19. Bright orange and gradient blue: energizing and youthful

Storyboard landing page

Sometimes, you just need one color and you’re ready to go. 

In Storyboard’s case, the company has opted for a complementary color scheme instead.

This means that the feature color of orange creates a nice contrast with the complementing blue. 

Storyboard makes good use of gradients in its smaller design elements, livening up the pages. 

Most call-to-action buttons sport the brand’s signature orange, making them visible against the light background of faded-out beige and white. 

20. White and red: playful and perky

Innocent smoothies landing page

Drinks brand Innocent uses white space and color themes to its advantage. 

While the brand color palette is based on white and red, the company does a few things to keep it interesting. 

Plenty of white helps the colors of individual products look vivid, and the brand matches the color of the product with its related text.

The visitor can expect that the product page for the ‘seriously strawberry’ smoothie will be red, or that the ‘gorgeous greens’ page will be, well, green.

21. Orange and pink: friendly and funky

Pablo the Flamingo landing page

Have you met Pablo the Flamingo? You should check him out. 

This site is a great example of how to create an analogous and triadic website color scheme.

Since the pink and the orange sit next to one another on the color wheel, they look harmonious and natural together. 

But website color schemes aren’t always complete with just an accent color: Pablo utilizes turquoise blue to grab visitors’ attention.

Let’s face it, he’s too fabulous a flamingo to not get his name out there. 

22. Turquoise and cornflower blue: sleek and trustworthy

Helbak landing page

Website color palettes should really reflect your business, its mission, and the key brand values. 

The eCommerce website Helbak uses calming blues to create a bespoke-feeling shopping experience. 

Not only is the color palette visible in the web design, but many of the products are also based on the company’s brand style guide. 

Helbak’s a great example of how thought-out branding can streamline not just the website design, but the overall brand identity, too.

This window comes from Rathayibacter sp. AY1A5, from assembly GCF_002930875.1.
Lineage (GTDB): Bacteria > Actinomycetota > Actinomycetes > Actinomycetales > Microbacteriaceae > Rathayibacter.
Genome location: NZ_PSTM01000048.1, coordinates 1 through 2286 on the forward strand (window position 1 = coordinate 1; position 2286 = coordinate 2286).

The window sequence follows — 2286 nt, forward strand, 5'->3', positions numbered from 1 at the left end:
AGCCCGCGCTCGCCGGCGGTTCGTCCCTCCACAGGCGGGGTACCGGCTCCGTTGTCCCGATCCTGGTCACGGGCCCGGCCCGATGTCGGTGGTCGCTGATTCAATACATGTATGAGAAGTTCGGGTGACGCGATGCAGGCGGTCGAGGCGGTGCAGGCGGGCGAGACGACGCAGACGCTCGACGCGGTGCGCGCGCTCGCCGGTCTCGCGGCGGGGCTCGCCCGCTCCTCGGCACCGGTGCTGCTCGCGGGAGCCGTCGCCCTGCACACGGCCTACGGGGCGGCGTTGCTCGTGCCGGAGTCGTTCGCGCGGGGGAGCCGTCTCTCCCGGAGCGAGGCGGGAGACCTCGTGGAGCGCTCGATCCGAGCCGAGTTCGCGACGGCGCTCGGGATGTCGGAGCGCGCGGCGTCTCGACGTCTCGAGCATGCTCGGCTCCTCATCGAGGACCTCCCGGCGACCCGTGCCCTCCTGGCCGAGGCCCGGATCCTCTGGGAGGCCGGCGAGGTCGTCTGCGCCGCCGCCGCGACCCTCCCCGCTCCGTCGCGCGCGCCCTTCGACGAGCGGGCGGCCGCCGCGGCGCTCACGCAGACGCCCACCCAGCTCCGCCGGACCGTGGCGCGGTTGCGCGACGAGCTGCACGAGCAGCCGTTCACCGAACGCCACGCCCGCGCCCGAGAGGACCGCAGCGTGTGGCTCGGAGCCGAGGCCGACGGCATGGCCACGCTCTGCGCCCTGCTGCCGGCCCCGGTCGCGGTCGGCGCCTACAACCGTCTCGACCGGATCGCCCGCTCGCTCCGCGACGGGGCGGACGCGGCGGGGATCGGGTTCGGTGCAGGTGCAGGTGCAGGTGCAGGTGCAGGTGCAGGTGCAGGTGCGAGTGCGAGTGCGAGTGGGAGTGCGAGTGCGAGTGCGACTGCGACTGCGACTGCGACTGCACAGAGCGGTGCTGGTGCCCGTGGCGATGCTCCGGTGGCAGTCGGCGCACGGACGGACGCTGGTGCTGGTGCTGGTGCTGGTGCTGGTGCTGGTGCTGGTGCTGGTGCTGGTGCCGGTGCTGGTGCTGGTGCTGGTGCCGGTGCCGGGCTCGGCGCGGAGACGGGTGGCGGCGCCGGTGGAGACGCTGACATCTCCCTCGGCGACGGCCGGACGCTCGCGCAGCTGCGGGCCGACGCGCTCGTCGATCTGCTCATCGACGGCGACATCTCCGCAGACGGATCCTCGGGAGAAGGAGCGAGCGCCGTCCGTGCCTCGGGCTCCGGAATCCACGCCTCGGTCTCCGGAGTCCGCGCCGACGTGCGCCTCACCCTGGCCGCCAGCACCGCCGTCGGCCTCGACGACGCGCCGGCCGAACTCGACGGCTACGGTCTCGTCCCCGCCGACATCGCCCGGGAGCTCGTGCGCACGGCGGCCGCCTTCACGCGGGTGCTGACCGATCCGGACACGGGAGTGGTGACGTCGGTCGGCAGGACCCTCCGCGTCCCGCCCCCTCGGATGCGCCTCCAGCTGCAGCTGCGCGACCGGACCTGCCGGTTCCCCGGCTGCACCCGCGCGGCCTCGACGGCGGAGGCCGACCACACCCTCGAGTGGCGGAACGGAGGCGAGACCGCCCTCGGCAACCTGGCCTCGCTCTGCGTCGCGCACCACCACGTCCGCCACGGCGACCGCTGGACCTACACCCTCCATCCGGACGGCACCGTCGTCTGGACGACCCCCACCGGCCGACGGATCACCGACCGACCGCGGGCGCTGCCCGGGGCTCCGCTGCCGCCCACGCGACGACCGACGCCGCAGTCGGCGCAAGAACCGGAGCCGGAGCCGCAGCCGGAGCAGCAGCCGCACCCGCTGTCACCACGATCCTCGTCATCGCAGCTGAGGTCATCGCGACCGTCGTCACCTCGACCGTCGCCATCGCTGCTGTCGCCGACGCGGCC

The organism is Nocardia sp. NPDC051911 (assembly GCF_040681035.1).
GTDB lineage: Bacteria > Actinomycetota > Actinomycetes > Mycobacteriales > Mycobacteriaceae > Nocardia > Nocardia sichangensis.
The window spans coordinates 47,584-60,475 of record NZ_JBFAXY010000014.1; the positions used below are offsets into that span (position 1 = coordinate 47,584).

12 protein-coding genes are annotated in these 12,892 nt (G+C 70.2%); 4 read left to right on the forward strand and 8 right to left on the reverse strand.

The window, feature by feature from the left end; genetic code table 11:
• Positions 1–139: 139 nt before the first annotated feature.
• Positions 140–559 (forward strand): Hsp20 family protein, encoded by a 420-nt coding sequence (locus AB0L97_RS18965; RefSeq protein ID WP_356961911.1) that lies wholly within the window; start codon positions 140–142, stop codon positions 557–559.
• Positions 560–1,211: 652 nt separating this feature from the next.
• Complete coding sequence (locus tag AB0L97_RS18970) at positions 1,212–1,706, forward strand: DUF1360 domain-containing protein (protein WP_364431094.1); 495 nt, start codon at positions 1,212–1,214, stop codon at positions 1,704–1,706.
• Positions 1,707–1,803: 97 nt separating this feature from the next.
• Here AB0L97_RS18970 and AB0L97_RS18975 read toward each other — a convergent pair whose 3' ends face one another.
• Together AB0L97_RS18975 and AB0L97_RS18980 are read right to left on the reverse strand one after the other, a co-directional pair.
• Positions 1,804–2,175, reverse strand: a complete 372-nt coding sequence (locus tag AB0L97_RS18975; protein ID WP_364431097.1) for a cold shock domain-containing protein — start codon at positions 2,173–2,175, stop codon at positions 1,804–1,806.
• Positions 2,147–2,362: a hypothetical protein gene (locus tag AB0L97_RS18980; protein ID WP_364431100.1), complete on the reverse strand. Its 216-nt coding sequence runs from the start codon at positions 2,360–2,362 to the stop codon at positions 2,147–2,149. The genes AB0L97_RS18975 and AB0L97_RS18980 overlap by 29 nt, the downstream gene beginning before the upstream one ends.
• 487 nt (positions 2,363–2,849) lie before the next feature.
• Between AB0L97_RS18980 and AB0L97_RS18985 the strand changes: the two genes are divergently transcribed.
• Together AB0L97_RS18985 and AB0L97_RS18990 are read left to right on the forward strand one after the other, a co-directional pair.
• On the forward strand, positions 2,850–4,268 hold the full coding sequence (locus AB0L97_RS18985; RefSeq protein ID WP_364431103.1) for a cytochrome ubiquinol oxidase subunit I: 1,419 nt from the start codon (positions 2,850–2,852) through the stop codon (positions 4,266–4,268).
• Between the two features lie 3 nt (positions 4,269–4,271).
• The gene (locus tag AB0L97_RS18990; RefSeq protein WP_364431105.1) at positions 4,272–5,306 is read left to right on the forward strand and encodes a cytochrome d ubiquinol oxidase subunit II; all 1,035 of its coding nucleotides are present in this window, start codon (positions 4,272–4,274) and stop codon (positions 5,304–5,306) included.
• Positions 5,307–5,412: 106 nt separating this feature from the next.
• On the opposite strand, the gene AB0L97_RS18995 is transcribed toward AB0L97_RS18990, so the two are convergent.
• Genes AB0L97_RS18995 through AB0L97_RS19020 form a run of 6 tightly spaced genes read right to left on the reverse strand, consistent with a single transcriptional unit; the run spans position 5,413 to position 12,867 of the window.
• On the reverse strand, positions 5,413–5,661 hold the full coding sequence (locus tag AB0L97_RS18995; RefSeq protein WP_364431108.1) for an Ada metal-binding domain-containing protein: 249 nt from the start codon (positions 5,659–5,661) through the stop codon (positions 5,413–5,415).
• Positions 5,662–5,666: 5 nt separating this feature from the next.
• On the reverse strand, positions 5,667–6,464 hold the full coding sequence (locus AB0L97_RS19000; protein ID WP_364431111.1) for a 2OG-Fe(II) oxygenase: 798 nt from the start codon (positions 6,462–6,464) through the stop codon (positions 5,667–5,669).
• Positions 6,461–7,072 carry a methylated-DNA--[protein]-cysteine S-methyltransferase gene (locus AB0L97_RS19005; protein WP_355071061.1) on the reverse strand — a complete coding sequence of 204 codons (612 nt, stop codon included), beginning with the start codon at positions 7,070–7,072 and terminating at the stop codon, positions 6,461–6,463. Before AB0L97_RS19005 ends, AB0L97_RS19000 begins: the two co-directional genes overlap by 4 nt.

23. Olive and moss green: natural and low-key

Namale landing page

If you’re looking for a website color palette that just looks sophisticated, take a page from Namale’s book. 

This jewelry entrepreneur has created a harmonious and avant-garde mood board website, with a fitting color palette. 

The beige supplementary color boosts the olive and moss shades of green, while white space lets the product images speak for themselves. 

The muted tones of the greens feel organic and have a certain calming effect on the visitors. 

24. Hot pink and black: modern and boisterous

Klarna landing page

There’s one simple thing that all the best website color palettes share – they allow text to be fully readable on any page and screen. 

Combining the right colors isn’t always easy, especially when it comes to bright colors like pinks. 

Klarna strikes the balance just right, creating one of the website color schemes where a bold color (pink) dominates the design.

Meanwhile, black and white are used in call-to-actions and as the go-to color for type. 

Klarna’s color palette is a good reminder that you don’t need a dozen different tints and shades to accent your website design. 

Sometimes having a strong base color does all the heavy lifting.

25. Red and blue: simple and complementary

Waaark landing page

French web development studio, Waaark, uses contrasting shades of two primary colors, creating a distinct website color scheme for the company.

Since red and blue naturally complement one another, the resulting color palette feels both bold and familiar. 

The colors are kept at a high-enough saturation level so that the white text remains easily legible regardless of where you are on the site. 

26. Yellow and white: radiant and positive 

Surf Happy landing page

Looking for website color schemes that reflect your company’s mission and values down to a tee? 

T-shirt and apparel store Surf Happy’s bright yellow, sunkissed photography effortlessly echoes the brand’s sunny San Diego origins. 

The color palette goes hand in hand with their mission of creating a safe and happy space for surfers, so that everyone can enjoy the waves. 

A neutral background color like white makes the yellow all the more prominent, while keeping the website design minimalistic at its core. 

27. Black, blue and red: retro and bold

HAUS landing page

When it comes to triadic website color schemes, HAUS isn’t shy to lead by example. 

Although the housing company goes for bold shades of red and blue, the website design still feels light. 

That’s because the design allows for plenty of blank, white space. It also keeps copy sections super short. 

With this format, the prominent reds and blues strike a balance with the rest of the web design. The result is both eye-catching and intriguing. 

28. Burnt orange and white: memorable and invigorating

Bokksu landing page

There’s a subscription box for almost everything, snacks included. 

Bokksu, the traditional Japanese snack box brand, makes it clear that it isn’t yet another kawaii anime box full of KitKats. 

Instead, the brand has opted for a burning bright shade of orange, that ends up being both memorable and energizing. 

Paired with neutral colors like white and beige, the finished look of this website color scheme grabs attention without being overbearing.  

29. Pink and blue pastels: soft and delicate

Zyro Sugaro landing page

Most of us would associate bakeries with all things sweet and delicious.